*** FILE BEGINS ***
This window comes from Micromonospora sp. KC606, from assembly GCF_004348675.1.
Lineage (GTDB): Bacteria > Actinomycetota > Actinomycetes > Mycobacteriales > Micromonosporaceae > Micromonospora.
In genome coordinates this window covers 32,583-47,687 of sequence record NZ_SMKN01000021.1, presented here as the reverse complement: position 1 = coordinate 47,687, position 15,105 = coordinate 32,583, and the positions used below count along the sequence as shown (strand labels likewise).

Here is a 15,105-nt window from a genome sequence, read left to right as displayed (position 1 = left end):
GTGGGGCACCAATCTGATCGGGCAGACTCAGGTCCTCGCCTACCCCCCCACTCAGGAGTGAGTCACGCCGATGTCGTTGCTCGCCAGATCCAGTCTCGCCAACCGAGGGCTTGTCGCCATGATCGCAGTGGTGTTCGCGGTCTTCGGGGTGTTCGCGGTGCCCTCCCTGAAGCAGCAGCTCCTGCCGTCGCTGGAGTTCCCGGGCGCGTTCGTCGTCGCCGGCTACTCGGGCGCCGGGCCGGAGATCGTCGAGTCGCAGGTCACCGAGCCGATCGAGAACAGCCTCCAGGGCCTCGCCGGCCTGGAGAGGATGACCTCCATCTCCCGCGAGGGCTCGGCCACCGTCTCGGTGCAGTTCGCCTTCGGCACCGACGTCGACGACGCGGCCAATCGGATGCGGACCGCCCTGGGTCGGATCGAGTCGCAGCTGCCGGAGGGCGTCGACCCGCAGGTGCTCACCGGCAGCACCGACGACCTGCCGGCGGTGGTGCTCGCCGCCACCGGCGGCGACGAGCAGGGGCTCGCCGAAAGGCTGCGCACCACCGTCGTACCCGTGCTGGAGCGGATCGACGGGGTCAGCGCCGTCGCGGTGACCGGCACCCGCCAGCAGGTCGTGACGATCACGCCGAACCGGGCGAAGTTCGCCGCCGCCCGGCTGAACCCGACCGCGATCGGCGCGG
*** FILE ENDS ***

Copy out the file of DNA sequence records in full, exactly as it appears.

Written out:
This window comes from Micromonospora sp. KC606, from assembly GCF_004348675.1.
Lineage (GTDB): Bacteria > Actinomycetota > Actinomycetes > Mycobacteriales > Micromonosporaceae > Micromonospora.
In genome coordinates this window covers 32,583-47,687 of sequence record NZ_SMKN01000021.1, presented here as the reverse complement: position 1 = coordinate 47,687, position 15,105 = coordinate 32,583, and the positions used below count along the sequence as shown (strand labels likewise).

Here is a 15,105-nt window from a genome sequence, read left to right as displayed (position 1 = left end):
GTGGGGCACCAATCTGATCGGGCAGACTCAGGTCCTCGCCTACCCCCCCACTCAGGAGTGAGTCACGCCGATGTCGTTGCTCGCCAGATCCAGTCTCGCCAACCGAGGGCTTGTCGCCATGATCGCAGTGGTGTTCGCGGTCTTCGGGGTGTTCGCGGTGCCCTCCCTGAAGCAGCAGCTCCTGCCGTCGCTGGAGTTCCCGGGCGCGTTCGTCGTCGCCGGCTACTCGGGCGCCGGGCCGGAGATCGTCGAGTCGCAGGTCACCGAGCCGATCGAGAACAGCCTCCAGGGCCTCGCCGGCCTGGAGAGGATGACCTCCATCTCCCGCGAGGGCTCGGCCACCGTCTCGGTGCAGTTCGCCTTCGGCACCGACGTCGACGACGCGGCCAATCGGATGCGGACCGCCCTGGGTCGGATCGAGTCGCAGCTGCCGGAGGGCGTCGACCCGCAGGTGCTCACCGGCAGCACCGACGACCTGCCGGCGGTGGTGCTCGCCGCCACCGGCGGCGACGAGCAGGGGCTCGCCGAAAGGCTGCGCACCACCGTCGTACCCGTGCTGGAGCGGATCGACGGGGTCAGCGCCGTCGCGGTGACCGGCACCCGCCAGCAGGTCGTGACGATCACGCCGAACCGGGCGAAGTTCGCCGCCGCCCGGCTGAACCCGACCGCGATCGGCGCGG